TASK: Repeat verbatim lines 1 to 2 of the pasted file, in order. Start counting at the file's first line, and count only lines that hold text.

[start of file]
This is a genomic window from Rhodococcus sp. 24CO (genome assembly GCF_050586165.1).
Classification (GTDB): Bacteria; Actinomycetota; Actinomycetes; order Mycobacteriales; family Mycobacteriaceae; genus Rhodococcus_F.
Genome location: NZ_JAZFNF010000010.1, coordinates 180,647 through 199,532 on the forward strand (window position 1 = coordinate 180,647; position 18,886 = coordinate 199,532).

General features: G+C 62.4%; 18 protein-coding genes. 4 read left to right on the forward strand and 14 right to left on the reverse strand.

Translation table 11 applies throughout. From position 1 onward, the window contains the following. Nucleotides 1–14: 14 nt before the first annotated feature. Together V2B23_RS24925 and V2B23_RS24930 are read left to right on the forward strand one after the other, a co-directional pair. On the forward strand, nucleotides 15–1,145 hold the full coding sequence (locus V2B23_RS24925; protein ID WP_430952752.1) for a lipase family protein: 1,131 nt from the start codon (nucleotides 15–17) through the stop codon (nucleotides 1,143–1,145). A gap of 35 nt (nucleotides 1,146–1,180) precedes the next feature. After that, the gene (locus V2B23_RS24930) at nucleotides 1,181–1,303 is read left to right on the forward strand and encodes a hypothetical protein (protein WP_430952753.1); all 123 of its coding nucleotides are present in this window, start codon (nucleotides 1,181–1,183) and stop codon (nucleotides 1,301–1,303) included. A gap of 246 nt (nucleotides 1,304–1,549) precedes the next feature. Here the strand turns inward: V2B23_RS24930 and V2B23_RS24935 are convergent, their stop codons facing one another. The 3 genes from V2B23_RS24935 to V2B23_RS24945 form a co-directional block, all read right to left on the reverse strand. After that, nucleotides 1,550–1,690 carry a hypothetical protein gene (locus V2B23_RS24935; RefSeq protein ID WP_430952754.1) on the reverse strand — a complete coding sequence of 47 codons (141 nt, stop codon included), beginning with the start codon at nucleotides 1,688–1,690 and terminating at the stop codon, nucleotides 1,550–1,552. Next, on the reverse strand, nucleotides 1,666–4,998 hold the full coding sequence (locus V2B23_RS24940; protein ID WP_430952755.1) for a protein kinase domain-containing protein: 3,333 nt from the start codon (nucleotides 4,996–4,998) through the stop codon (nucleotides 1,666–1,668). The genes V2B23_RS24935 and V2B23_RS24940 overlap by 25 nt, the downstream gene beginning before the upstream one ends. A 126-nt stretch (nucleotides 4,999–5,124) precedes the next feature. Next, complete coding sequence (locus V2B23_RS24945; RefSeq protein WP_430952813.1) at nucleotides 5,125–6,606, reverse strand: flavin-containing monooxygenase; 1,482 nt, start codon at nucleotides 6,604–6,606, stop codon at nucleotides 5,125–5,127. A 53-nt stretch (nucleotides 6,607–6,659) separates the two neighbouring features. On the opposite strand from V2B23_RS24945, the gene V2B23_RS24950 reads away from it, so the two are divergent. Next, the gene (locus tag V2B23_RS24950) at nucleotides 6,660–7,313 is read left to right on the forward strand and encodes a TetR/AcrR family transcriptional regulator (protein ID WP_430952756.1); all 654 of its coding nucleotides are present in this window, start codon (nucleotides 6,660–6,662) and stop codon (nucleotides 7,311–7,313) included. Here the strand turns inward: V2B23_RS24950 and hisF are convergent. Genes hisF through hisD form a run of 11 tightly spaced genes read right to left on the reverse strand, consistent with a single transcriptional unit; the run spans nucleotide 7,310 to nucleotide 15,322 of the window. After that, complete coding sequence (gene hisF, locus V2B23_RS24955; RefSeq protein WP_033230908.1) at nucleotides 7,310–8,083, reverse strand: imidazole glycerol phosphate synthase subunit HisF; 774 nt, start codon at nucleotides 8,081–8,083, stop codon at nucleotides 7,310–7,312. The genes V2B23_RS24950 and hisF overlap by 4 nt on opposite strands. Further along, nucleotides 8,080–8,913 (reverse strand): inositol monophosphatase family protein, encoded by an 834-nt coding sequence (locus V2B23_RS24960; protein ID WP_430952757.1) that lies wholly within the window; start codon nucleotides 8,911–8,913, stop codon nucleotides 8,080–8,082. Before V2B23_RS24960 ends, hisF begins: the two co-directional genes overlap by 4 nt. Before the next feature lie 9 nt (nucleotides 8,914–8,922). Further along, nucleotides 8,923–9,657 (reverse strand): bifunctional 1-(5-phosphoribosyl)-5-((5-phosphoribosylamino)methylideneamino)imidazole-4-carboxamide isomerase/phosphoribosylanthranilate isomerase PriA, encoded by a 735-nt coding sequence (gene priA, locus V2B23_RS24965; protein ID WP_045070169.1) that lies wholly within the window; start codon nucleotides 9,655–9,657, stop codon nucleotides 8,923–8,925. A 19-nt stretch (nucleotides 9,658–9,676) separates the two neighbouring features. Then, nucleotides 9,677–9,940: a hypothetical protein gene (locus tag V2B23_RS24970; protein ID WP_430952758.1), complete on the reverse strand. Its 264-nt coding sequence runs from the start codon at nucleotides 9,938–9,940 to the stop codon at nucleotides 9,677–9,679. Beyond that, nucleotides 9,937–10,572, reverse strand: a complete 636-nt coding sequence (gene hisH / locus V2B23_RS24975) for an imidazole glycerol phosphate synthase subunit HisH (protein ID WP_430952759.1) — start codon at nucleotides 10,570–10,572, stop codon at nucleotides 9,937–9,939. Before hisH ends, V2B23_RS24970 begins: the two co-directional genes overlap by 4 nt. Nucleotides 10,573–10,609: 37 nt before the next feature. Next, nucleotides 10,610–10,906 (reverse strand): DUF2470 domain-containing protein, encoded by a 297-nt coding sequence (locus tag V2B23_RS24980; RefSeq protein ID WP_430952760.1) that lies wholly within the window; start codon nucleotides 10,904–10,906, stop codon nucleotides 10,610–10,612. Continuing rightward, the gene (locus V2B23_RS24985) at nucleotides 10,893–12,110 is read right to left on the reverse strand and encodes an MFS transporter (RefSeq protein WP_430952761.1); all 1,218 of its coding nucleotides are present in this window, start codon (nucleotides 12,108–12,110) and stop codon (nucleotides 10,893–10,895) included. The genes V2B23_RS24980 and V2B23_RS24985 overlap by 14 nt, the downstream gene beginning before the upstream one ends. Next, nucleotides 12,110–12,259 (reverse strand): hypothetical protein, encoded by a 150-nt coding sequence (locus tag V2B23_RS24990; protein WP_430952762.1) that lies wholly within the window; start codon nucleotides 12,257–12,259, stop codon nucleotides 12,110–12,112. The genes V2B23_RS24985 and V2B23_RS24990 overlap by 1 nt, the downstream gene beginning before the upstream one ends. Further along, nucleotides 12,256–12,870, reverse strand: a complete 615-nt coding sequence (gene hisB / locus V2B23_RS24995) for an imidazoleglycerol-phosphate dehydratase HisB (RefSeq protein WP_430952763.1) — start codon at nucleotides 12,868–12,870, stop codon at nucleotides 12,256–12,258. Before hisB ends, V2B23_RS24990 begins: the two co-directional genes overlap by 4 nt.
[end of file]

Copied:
This is a genomic window from Rhodococcus sp. 24CO (genome assembly GCF_050586165.1).
Classification (GTDB): Bacteria; Actinomycetota; Actinomycetes; order Mycobacteriales; family Mycobacteriaceae; genus Rhodococcus_F.